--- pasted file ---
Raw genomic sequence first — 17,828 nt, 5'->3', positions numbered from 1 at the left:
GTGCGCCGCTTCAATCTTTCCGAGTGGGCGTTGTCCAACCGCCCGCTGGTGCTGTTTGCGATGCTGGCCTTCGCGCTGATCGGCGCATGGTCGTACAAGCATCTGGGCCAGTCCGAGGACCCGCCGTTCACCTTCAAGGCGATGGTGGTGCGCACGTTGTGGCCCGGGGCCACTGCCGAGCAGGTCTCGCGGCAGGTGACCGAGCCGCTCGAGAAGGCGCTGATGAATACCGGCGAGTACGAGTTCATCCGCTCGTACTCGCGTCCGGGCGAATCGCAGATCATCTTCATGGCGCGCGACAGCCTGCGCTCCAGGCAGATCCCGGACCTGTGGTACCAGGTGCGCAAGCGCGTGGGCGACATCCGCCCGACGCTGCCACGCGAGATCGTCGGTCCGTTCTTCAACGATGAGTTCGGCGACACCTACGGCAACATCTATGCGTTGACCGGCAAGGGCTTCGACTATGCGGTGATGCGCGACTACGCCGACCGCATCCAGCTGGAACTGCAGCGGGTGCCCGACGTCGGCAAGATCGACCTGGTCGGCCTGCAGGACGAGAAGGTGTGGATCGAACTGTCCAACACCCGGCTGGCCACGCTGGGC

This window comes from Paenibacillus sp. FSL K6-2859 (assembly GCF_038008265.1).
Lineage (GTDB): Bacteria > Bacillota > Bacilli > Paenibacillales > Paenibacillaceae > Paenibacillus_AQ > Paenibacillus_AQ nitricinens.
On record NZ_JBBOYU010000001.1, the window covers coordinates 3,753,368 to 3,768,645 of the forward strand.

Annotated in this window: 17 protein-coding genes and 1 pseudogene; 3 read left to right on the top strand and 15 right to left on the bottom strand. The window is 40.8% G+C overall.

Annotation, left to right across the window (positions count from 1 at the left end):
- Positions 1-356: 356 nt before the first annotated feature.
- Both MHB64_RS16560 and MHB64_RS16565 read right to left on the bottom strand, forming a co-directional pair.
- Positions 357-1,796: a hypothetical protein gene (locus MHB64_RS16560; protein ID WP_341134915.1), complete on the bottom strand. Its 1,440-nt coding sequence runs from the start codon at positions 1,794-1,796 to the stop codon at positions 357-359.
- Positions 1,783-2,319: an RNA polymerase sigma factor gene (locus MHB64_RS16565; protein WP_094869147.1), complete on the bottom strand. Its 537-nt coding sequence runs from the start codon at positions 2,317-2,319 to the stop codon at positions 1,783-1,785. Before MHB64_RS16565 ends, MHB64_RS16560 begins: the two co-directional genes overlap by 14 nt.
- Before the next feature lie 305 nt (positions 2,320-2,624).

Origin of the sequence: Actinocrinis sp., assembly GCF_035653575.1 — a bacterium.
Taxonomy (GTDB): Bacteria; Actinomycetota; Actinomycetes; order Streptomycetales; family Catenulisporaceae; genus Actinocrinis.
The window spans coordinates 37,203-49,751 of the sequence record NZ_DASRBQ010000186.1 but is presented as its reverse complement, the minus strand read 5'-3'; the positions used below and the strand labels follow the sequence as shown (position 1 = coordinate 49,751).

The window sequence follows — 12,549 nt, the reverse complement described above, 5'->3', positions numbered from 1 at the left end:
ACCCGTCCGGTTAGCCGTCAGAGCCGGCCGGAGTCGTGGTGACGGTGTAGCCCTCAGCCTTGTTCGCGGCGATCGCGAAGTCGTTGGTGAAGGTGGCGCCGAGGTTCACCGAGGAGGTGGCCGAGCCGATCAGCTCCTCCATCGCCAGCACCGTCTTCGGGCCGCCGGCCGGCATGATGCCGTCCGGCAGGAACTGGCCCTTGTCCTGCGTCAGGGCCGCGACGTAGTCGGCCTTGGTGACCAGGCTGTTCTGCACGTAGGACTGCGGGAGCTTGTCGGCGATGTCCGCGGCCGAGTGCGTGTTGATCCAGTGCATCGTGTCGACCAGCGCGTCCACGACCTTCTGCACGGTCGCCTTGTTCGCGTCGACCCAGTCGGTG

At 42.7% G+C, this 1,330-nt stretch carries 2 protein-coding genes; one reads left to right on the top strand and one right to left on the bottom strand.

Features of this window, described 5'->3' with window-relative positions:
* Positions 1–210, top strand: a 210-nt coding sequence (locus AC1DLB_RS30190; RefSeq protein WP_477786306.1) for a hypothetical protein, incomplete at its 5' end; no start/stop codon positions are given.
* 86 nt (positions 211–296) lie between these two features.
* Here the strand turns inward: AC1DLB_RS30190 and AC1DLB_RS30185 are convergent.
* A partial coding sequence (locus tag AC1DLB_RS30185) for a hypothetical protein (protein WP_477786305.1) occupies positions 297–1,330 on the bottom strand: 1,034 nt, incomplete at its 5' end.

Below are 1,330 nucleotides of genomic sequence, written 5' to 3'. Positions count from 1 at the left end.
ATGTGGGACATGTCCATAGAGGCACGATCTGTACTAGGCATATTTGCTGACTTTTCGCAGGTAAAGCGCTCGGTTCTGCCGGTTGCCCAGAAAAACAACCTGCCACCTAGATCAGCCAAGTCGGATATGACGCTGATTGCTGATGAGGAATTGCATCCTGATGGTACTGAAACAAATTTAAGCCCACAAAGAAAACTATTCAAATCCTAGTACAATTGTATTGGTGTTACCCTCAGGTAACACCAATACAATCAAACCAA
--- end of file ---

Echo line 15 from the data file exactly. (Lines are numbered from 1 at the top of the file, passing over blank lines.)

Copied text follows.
The window spans coordinates 37,203-49,751 of the sequence record NZ_DASRBQ010000186.1 but is presented as its reverse complement, the minus strand read 5'-3'; the positions used below and the strand labels follow the sequence as shown (position 1 = coordinate 49,751).